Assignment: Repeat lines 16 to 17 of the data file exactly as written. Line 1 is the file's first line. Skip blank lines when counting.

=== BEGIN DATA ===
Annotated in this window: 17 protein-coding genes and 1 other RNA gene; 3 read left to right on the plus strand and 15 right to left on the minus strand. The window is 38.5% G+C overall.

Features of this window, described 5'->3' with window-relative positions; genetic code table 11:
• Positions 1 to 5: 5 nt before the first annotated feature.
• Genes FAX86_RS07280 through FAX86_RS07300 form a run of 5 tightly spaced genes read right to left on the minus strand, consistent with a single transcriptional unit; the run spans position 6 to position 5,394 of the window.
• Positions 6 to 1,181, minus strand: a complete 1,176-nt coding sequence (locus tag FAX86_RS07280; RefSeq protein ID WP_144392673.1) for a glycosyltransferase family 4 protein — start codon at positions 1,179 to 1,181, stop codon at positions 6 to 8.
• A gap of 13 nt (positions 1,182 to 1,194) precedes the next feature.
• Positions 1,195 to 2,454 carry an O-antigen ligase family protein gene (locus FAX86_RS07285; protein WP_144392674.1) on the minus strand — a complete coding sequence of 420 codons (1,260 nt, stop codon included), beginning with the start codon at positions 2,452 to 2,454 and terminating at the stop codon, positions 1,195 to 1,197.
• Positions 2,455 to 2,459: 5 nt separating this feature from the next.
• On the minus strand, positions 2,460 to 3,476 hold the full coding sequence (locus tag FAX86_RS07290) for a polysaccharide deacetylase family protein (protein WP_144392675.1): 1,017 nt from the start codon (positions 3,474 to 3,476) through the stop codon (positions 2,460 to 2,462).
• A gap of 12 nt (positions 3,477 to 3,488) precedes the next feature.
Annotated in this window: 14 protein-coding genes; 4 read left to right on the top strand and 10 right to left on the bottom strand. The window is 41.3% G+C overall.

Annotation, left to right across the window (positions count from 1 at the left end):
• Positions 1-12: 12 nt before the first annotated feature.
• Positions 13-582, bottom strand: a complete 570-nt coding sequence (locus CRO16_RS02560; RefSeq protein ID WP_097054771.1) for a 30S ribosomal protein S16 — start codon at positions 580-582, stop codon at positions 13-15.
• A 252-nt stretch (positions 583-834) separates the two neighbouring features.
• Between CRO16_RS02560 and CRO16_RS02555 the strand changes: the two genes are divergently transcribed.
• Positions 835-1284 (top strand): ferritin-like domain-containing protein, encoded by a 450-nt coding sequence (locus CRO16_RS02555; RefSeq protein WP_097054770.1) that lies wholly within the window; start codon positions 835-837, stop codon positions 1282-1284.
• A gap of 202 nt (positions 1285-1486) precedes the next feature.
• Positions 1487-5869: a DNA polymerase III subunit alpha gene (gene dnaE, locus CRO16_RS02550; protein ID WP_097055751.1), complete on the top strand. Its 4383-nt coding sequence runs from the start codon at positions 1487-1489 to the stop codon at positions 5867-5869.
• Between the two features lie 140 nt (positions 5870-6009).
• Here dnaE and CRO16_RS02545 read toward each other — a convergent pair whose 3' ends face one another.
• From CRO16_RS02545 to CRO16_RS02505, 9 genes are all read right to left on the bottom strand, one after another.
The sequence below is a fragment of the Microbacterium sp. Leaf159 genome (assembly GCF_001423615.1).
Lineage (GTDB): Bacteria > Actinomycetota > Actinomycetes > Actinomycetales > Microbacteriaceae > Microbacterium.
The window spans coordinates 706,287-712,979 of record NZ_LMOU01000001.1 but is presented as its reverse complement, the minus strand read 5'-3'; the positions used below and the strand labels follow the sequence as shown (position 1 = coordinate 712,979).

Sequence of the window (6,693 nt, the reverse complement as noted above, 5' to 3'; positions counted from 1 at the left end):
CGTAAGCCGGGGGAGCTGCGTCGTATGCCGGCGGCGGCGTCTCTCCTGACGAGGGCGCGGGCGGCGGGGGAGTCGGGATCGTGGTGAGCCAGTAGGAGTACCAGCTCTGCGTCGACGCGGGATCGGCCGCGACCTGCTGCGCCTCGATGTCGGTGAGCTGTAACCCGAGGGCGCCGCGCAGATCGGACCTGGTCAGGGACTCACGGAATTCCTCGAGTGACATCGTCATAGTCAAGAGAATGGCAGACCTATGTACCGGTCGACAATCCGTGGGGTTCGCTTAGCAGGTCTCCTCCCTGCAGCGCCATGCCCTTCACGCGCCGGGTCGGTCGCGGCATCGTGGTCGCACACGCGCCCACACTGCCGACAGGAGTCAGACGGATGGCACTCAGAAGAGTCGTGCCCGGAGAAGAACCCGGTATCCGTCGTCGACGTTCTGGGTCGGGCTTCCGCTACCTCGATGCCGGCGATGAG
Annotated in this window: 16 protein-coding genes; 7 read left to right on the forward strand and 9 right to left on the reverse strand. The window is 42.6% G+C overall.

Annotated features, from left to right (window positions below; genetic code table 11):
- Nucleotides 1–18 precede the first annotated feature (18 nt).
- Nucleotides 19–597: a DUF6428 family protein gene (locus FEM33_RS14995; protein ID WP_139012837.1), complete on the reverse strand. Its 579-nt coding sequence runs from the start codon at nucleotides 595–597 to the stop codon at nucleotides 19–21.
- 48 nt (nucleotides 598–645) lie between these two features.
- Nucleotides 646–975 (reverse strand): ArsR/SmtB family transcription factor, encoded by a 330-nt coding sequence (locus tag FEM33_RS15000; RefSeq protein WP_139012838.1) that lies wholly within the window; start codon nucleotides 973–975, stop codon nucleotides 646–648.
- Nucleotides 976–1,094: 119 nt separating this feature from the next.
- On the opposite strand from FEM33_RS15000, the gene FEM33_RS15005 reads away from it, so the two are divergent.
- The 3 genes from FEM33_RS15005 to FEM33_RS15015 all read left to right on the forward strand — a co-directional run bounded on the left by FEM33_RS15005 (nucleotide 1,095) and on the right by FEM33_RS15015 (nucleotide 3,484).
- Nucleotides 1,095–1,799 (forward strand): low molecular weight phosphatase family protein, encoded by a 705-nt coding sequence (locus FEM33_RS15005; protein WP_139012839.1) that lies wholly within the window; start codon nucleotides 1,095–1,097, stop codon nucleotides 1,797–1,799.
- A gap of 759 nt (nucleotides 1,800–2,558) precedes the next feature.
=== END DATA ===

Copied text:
• Between CRO16_RS02560 and CRO16_RS02555 the strand changes: the two genes are divergently transcribed.
• Positions 835-1284 (top strand): ferritin-like domain-containing protein, encoded by a 450-nt coding sequence (locus CRO16_RS02555; RefSeq protein WP_097054770.1) that lies wholly within the window; start codon positions 835-837, stop codon positions 1282-1284.